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Death of a Highwayman.

--Between the hours of 12 and 1 o'clock yesterday morning, as Mr. Beverly J. Jordan, of Henrico county was returning to his residence on Union Hill from this city, he was waylaid by one or two thieves who attempted to murder him in order to get possession of ten or twelve thousand dollars, which he was supposed to have upon his person. Mr. Jordan, it seem passed down Broad at every night to the new Trinity Church, when he took the road leading across Doran's. Hill, which led to his house. On Tuesday night he had gotten by the most dreary spot on his route without seeing anything to attract his attention. Soon after getting on the hill he saw a man approaching him, and in order to be prepared for any emergency, draw his revolver and carried it in his hand. When getting near the than who was approaching, Jordan stepped off to the light of the path. When the two got directly opposite the robber halted, perceiving which, Jordan attempted to turn to ascertain in the cause, as neither had spoken. As he did to the robber fired, the had striking Jordan on the right side, and being fired obliquely, traced one of his ribs around to the neighborhood of the back bone, where it lodged. Jordan instantly fired his pistol two or three times, when he perceived his antagonist had fallen. Almost immediately after the firing Jordan saw another man advancing upon him, and as his pistol was then empty he ran in the direction of home, screaming loudly for help. This third party fired twice at Jordan, and then took to his heels. As soon as some of the neighbors could procure lights they went to Jordan's assistance, and learning from him all that had taken place, repaired to the spot where the firing had commenced and there found the dead body of a man. Mr. Jordan had a physician called to him who promptly extracted the ball, and pronounced his wound not a fatal one.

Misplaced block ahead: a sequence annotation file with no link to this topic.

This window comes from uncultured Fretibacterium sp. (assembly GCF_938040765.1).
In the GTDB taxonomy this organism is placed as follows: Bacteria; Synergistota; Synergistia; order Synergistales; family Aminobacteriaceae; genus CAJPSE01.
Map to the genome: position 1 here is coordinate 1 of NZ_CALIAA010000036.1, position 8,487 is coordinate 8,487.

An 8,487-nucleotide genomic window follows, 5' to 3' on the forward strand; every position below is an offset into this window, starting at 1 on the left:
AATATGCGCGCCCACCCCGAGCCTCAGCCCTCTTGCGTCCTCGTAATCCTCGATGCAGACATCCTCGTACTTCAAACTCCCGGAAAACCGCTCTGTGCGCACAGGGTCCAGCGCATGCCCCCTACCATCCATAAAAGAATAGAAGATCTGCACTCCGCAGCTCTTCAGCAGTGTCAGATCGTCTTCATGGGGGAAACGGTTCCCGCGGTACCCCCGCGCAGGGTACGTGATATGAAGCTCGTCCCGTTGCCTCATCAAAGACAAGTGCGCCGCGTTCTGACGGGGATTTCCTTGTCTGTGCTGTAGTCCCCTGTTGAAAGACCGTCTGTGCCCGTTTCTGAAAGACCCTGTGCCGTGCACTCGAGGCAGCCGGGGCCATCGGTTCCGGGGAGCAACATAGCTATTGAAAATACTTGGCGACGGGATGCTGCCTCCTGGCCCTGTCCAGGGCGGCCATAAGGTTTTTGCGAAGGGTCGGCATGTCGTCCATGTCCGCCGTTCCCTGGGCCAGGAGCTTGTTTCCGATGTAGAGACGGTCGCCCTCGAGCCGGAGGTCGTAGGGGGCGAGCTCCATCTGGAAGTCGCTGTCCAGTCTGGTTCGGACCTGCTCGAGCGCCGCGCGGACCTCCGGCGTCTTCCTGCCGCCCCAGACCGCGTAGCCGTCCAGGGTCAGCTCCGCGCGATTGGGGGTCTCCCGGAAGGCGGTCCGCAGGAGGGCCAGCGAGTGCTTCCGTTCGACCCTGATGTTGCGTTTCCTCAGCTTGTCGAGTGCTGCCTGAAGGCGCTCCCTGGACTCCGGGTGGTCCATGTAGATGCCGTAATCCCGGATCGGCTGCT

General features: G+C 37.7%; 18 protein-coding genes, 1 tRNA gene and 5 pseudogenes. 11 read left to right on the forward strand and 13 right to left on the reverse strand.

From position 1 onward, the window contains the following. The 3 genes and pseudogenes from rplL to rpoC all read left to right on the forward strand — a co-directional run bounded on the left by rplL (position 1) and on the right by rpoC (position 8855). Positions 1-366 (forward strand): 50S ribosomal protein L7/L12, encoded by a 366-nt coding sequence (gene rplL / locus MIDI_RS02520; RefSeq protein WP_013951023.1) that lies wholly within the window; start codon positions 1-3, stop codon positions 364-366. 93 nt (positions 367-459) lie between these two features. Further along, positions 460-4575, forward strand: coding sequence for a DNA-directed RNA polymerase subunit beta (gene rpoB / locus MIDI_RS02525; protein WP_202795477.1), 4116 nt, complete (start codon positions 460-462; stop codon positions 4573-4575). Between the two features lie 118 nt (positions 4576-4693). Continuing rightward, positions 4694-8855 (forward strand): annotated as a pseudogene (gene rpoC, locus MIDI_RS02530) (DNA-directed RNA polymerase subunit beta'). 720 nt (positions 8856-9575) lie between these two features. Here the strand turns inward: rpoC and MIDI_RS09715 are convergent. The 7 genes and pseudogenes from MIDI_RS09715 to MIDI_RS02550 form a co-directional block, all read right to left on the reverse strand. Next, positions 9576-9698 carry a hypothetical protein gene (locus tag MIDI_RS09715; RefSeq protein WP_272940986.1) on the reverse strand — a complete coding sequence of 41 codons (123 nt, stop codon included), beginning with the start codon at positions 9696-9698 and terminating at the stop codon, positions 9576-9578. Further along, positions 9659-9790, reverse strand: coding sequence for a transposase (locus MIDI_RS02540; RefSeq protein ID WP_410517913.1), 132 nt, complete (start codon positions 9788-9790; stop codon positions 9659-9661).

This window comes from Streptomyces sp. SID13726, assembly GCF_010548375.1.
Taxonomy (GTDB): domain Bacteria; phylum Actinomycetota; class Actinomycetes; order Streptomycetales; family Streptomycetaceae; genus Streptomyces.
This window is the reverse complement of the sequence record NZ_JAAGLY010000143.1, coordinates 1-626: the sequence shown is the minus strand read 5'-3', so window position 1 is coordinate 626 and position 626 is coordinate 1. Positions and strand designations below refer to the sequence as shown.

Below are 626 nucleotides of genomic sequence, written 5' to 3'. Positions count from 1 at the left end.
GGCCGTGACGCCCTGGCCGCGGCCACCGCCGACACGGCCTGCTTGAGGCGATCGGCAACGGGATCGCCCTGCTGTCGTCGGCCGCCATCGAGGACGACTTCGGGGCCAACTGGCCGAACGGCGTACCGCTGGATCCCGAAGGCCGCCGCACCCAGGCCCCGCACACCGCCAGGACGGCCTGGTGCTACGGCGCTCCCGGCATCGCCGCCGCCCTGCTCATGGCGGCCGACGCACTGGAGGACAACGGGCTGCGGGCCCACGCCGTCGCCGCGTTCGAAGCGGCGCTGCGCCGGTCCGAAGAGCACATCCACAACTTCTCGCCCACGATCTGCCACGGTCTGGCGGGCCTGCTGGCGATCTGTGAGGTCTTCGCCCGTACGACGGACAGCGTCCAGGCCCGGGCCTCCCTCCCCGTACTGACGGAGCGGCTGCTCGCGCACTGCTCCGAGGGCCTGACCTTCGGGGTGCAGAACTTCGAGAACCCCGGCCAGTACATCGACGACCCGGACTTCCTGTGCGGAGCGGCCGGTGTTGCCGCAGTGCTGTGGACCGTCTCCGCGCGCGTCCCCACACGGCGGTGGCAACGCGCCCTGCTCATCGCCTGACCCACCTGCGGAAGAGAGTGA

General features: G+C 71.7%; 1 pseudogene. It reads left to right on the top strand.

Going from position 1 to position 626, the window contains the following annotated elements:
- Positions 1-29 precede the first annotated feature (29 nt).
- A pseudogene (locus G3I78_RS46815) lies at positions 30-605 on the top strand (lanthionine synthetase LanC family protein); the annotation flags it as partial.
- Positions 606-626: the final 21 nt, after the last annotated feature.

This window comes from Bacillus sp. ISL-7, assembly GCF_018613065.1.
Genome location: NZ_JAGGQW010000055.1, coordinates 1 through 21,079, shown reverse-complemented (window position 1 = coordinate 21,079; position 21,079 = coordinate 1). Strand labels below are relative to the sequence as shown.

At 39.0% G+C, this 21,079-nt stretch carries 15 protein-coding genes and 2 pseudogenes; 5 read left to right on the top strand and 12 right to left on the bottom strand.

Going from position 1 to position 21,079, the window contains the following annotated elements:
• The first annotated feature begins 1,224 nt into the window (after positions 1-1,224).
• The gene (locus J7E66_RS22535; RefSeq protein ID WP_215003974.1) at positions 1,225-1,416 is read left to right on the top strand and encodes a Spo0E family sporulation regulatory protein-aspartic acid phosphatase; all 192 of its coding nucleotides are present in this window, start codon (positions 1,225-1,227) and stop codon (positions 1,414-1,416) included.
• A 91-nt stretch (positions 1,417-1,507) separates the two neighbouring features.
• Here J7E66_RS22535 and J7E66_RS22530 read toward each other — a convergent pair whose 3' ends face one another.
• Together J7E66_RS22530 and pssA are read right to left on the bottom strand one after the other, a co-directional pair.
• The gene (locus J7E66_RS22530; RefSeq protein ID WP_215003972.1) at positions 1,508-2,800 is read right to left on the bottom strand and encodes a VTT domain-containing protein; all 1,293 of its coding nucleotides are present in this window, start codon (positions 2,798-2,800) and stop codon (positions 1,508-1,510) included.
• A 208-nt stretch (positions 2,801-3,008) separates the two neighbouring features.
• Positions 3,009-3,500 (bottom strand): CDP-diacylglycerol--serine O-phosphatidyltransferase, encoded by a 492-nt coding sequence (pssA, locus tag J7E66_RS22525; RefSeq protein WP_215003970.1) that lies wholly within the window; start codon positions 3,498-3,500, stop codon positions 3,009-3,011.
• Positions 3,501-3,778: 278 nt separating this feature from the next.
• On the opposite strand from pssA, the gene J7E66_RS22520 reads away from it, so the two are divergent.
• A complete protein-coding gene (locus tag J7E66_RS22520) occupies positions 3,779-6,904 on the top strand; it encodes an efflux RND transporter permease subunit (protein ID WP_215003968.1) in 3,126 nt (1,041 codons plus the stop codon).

Yesterday morning, at an early hour, Justice Baker, attended by Constable Robinson, assembled a jury to hold an inquest. Soon after they met, a man, who gave his name as — Martin made his appearance and claimed to know the deceased. He said his name was John Elder, a member of the same cavalry company, now being organized near Camp lee, to which he belonged — that the hat the de words was his, (Martin's) and that on the evening before he had loaned that hat to Wm. Cummings. He further stated that be (Martin) had been at Camp Lee for three days; that he was then direct from the camp, and that be boarded with Alex. Tomlin, on Union Hill. Thinking it probable that Martin knew more of the affair than he had made public, Messrs. Pensley, Rock and Robinson were directed take him into custody, and to arrest Cummings if he could be found.

The jury examined the body of the diseased and found that one of the balls had entered the lower part of his head, near the right ear, penetrated the brain, and producing instant. death. They then adjourned to meet again on Friday next.

John Elder, aged about twenty years, was released from the Penitentiary of Virginia about five months since where he served out his time for robbery. He was known to the police as a creature of desperate character, capable of any crime. He has long been looks upon as a garroter and the police have endeavored to drive him from this city, but have failed to do so. That the remainder of his gang could meet with a similar fate is the wish of every right thinking man., for there seems to be no doubt they knew Mr. Jordan's h knew his time of going home, knew that he generally carried large ms of money about him, and knowing that he went armed. determined to murder him before he could suspect their designs, and then to rob him and make their escape.

At a late hour yesterday evening we were informed that the man who accompanied. Elder in his attempt to rob Mr. Jordan, was round death at some point on 24d street. The truth of this report we are not prepared to vouch for, atshould it prove true we think the community has been very fortunate in getting rid of two such characters.

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Beverly J. Jordan (10)
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